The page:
Envisioning a Digital Library of the Middle East
by Peter Herdrich and Elizabeth A. Waraksa, Issues in Middle East Studies, a publication of the Middle East Studies Association
Imagine an online resource that not only offers robust, professionally curated metadata and images for the collective cultural heritage of the Middle East, but also tracks ownership status for scholars and governmental entities alike, and allows for experiencing artifacts and cultural heritage sites in new media formats like holograms and immersive 3D. Thanks to a planning grant from the Andrew W. Mellon Foundation, the Antiquities Coalition and the Council on Library and Information Resources (CLIR) are simultaneously exploring the feasibility and technical prototyping of just such a resource – which we are calling the Digital Library of the Middle East (DLME) – while building support and gathering input for this crucial endeavor among our many anticipated allies and partners around the world.
The goals of the DLME are ambitious, but we believe that together, it can be a reality. A digitally based, internationally shared inventory of cultural artifacts from library and museum collections that includes detailed descriptions and images, and confirms objects’ ownership and legal status, would not only encourage greater understanding of the region’s cultural legacy and respect for the importance of the cultural commonwealth, but also help safeguard a fundamentally important expression of our humanity. As readers of Issues in Middle Eastern Studies are well aware, the advantages of digital technology are manifold: digital libraries can be searched using multiple terms in multiple languages; they never close; many people can use the digital library simultaneously; they are safe because of redundant locations of the data; they are easy to update; and, in the worst case scenario of an artifact’s disappearance or destruction, the digital library serves as a digital surrogate of an artifact that would otherwise be irretrievably lost.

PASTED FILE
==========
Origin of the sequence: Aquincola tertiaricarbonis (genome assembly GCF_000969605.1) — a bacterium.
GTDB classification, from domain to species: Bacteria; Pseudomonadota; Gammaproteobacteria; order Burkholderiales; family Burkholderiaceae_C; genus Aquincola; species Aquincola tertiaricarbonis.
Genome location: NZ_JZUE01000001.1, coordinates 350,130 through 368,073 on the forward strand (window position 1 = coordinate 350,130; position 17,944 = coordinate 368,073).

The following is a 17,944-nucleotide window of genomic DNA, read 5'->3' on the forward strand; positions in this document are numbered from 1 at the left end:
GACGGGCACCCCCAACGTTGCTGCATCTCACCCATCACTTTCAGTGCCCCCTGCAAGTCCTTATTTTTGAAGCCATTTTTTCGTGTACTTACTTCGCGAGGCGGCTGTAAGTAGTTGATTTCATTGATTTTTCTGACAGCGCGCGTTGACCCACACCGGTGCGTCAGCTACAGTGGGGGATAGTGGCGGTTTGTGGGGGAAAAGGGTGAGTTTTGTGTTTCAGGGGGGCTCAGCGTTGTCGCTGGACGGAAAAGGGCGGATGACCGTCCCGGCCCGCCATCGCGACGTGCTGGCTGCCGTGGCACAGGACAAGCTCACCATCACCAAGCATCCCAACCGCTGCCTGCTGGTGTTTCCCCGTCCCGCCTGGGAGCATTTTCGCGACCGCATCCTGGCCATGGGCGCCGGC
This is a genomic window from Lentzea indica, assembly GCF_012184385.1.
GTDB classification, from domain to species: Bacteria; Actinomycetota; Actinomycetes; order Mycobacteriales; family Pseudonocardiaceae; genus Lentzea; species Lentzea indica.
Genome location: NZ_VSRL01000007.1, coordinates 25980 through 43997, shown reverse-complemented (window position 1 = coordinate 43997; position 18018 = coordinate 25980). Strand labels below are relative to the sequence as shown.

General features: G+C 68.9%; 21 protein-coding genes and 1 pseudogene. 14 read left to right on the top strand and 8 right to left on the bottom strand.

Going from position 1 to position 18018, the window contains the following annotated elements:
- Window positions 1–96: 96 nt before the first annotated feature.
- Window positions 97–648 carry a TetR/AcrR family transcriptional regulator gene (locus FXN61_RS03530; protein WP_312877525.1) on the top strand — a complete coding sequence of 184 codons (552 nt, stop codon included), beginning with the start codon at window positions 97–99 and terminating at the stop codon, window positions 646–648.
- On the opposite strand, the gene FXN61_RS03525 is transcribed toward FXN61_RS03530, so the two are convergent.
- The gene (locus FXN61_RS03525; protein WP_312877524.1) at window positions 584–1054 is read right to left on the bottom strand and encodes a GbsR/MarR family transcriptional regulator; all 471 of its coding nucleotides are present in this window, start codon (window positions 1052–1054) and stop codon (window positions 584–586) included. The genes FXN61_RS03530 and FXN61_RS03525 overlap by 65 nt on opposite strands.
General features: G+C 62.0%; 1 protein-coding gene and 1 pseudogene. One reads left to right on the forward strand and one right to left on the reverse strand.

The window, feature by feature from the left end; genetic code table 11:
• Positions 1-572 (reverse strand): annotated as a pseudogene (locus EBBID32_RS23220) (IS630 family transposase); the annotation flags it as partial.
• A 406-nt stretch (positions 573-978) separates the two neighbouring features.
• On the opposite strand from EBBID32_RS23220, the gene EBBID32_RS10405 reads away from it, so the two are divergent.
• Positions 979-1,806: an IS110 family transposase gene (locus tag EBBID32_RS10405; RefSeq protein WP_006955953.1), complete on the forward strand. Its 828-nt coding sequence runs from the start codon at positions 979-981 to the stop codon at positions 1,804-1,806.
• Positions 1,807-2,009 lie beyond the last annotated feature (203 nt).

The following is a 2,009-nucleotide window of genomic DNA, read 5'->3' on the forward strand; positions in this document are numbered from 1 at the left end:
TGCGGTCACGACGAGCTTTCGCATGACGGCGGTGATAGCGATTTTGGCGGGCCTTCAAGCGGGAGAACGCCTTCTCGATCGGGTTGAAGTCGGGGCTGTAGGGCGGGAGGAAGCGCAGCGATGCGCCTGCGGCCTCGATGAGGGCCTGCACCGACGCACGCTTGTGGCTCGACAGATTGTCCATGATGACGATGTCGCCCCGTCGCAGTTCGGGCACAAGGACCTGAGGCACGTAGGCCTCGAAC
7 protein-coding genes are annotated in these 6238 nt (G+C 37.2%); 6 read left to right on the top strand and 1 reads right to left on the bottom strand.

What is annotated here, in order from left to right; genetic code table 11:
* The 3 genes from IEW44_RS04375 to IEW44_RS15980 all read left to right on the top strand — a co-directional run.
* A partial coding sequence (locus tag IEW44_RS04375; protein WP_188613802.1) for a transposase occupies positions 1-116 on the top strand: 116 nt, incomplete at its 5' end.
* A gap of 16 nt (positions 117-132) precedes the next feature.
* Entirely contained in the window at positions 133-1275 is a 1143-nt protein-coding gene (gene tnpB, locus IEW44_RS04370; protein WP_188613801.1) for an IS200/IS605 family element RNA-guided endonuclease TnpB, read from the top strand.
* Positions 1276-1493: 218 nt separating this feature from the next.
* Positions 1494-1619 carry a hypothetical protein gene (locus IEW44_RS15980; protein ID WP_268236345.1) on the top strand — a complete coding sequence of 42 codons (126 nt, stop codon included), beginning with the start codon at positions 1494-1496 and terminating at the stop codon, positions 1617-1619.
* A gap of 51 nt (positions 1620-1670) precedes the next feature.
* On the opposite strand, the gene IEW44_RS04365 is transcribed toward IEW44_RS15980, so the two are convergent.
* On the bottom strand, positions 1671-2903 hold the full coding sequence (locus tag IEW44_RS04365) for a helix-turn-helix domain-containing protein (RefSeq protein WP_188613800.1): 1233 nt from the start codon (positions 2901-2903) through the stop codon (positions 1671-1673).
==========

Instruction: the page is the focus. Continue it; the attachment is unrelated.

Over the course of our study grant we will assess initiatives that will increase the value of the Digital Library of the Middle East.
- We will map libraries, museums, archives, and other collections of cultural material in the Middle East and around the world as possible partners in the DLME.
- We will form Advisory and Steering Committees, knowing that this is a worldwide undertaking and dedicated in our commitment to partnership with local experts, academic colleagues, government and diplomatic officials, and librarians.
- We will study peer-to-peer cooperation between library and archaeological professionals, between R1 universities and libraries and their counterparts in the Middle East and North Africa, and possible crowdsourcing of cataloguing and description of collections.
- We plan to create a Technology Advisory Committee. Current best practices for the documentation of material culture will be collated, along with next generation efforts based on photogrammetry, 3D scanning, immersive virtual reality, and holography.
- We will address bringing uncatalogued, undescribed, and undocumented collections online by providing funding, capacity building, and expertise – a possible extension of the Hidden Collections program for which CLIR is justly renowned.
- We will consider the critical issue of financial sustainability and administrative organization. A digital library must consider its business plan and how it will carry its mission responsibly into the future.
All of these efforts are in support of our goals for both library and museum collections by seeking ways to improve security, provide access, aid in combatting the illicit trade, and encourage modern inventory and documentation standards for at-risk collections.